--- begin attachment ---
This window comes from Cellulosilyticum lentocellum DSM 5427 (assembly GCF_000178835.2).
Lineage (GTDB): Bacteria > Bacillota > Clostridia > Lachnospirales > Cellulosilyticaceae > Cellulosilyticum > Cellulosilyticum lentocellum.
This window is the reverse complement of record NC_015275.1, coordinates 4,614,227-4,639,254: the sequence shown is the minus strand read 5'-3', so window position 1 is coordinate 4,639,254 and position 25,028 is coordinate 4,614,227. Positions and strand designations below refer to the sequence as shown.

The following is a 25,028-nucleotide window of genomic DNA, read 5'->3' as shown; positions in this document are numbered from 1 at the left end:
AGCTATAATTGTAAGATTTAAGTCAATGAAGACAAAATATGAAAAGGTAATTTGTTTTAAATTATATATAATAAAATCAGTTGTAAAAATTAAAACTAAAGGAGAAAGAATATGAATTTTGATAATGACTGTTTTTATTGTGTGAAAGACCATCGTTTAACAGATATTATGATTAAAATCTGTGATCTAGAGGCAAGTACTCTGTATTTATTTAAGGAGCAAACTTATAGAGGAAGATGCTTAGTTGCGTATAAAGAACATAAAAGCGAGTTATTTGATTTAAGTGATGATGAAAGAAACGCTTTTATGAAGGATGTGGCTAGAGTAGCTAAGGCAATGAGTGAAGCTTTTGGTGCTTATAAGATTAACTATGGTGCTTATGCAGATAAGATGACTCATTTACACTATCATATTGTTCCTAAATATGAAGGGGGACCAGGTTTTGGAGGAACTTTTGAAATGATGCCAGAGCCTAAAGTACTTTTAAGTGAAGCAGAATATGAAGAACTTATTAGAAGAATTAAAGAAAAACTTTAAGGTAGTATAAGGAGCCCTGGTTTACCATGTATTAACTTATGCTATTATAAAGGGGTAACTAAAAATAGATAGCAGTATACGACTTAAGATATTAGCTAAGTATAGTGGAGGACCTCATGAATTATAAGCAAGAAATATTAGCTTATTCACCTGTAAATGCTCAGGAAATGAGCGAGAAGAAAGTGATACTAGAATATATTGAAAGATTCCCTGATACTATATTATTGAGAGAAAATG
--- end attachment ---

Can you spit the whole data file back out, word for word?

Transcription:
This window comes from Cellulosilyticum lentocellum DSM 5427 (assembly GCF_000178835.2).
Lineage (GTDB): Bacteria > Bacillota > Clostridia > Lachnospirales > Cellulosilyticaceae > Cellulosilyticum > Cellulosilyticum lentocellum.
This window is the reverse complement of record NC_015275.1, coordinates 4,614,227-4,639,254: the sequence shown is the minus strand read 5'-3', so window position 1 is coordinate 4,639,254 and position 25,028 is coordinate 4,614,227. Positions and strand designations below refer to the sequence as shown.

The following is a 25,028-nucleotide window of genomic DNA, read 5'->3' as shown; positions in this document are numbered from 1 at the left end:
AGCTATAATTGTAAGATTTAAGTCAATGAAGACAAAATATGAAAAGGTAATTTGTTTTAAATTATATATAATAAAATCAGTTGTAAAAATTAAAACTAAAGGAGAAAGAATATGAATTTTGATAATGACTGTTTTTATTGTGTGAAAGACCATCGTTTAACAGATATTATGATTAAAATCTGTGATCTAGAGGCAAGTACTCTGTATTTATTTAAGGAGCAAACTTATAGAGGAAGATGCTTAGTTGCGTATAAAGAACATAAAAGCGAGTTATTTGATTTAAGTGATGATGAAAGAAACGCTTTTATGAAGGATGTGGCTAGAGTAGCTAAGGCAATGAGTGAAGCTTTTGGTGCTTATAAGATTAACTATGGTGCTTATGCAGATAAGATGACTCATTTACACTATCATATTGTTCCTAAATATGAAGGGGGACCAGGTTTTGGAGGAACTTTTGAAATGATGCCAGAGCCTAAAGTACTTTTAAGTGAAGCAGAATATGAAGAACTTATTAGAAGAATTAAAGAAAAACTTTAAGGTAGTATAAGGAGCCCTGGTTTACCATGTATTAACTTATGCTATTATAAAGGGGTAACTAAAAATAGATAGCAGTATACGACTTAAGATATTAGCTAAGTATAGTGGAGGACCTCATGAATTATAAGCAAGAAATATTAGCTTATTCACCTGTAAATGCTCAGGAAATGAGCGAGAAGAAAGTGATACTAGAATATATTGAAAGATTCCCTGATACTATATTATTGAGAGAAAATG